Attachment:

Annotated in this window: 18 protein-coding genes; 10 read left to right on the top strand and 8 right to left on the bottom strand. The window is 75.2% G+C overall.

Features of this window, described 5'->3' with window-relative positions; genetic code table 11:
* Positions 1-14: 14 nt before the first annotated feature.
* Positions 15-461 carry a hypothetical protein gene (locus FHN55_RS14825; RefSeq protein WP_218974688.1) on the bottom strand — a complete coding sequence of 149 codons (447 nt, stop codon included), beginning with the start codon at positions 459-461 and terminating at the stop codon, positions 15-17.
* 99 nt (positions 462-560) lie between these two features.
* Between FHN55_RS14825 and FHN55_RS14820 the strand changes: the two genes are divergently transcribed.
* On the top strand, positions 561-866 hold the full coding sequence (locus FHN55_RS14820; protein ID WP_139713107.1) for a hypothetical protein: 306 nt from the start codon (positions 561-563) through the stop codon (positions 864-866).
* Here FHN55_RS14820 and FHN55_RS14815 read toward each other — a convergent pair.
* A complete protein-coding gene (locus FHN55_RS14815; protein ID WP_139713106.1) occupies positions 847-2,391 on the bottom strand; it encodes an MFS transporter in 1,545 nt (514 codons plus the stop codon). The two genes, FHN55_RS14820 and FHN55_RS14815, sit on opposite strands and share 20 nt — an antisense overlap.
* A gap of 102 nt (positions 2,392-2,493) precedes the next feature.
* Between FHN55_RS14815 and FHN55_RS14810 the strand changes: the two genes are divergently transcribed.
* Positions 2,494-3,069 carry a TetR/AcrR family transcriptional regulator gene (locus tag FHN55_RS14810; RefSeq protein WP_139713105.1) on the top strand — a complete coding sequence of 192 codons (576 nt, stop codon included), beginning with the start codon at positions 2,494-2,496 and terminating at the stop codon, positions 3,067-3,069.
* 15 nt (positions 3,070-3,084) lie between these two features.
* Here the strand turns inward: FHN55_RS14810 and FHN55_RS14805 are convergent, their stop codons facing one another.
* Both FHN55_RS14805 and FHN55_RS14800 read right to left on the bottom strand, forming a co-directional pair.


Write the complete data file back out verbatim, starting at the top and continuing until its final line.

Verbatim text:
Annotated in this window: 18 protein-coding genes; 10 read left to right on the top strand and 8 right to left on the bottom strand. The window is 75.2% G+C overall.

Features of this window, described 5'->3' with window-relative positions; genetic code table 11:
* Positions 1-14: 14 nt before the first annotated feature.
* Positions 15-461 carry a hypothetical protein gene (locus FHN55_RS14825; RefSeq protein WP_218974688.1) on the bottom strand — a complete coding sequence of 149 codons (447 nt, stop codon included), beginning with the start codon at positions 459-461 and terminating at the stop codon, positions 15-17.
* 99 nt (positions 462-560) lie between these two features.
* Between FHN55_RS14825 and FHN55_RS14820 the strand changes: the two genes are divergently transcribed.
* On the top strand, positions 561-866 hold the full coding sequence (locus FHN55_RS14820; protein ID WP_139713107.1) for a hypothetical protein: 306 nt from the start codon (positions 561-563) through the stop codon (positions 864-866).
* Here FHN55_RS14820 and FHN55_RS14815 read toward each other — a convergent pair.
* A complete protein-coding gene (locus FHN55_RS14815; protein ID WP_139713106.1) occupies positions 847-2,391 on the bottom strand; it encodes an MFS transporter in 1,545 nt (514 codons plus the stop codon). The two genes, FHN55_RS14820 and FHN55_RS14815, sit on opposite strands and share 20 nt — an antisense overlap.
* A gap of 102 nt (positions 2,392-2,493) precedes the next feature.
* Between FHN55_RS14815 and FHN55_RS14810 the strand changes: the two genes are divergently transcribed.
* Positions 2,494-3,069 carry a TetR/AcrR family transcriptional regulator gene (locus tag FHN55_RS14810; RefSeq protein WP_139713105.1) on the top strand — a complete coding sequence of 192 codons (576 nt, stop codon included), beginning with the start codon at positions 2,494-2,496 and terminating at the stop codon, positions 3,067-3,069.
* 15 nt (positions 3,070-3,084) lie between these two features.
* Here the strand turns inward: FHN55_RS14810 and FHN55_RS14805 are convergent, their stop codons facing one another.
* Both FHN55_RS14805 and FHN55_RS14800 read right to left on the bottom strand, forming a co-directional pair.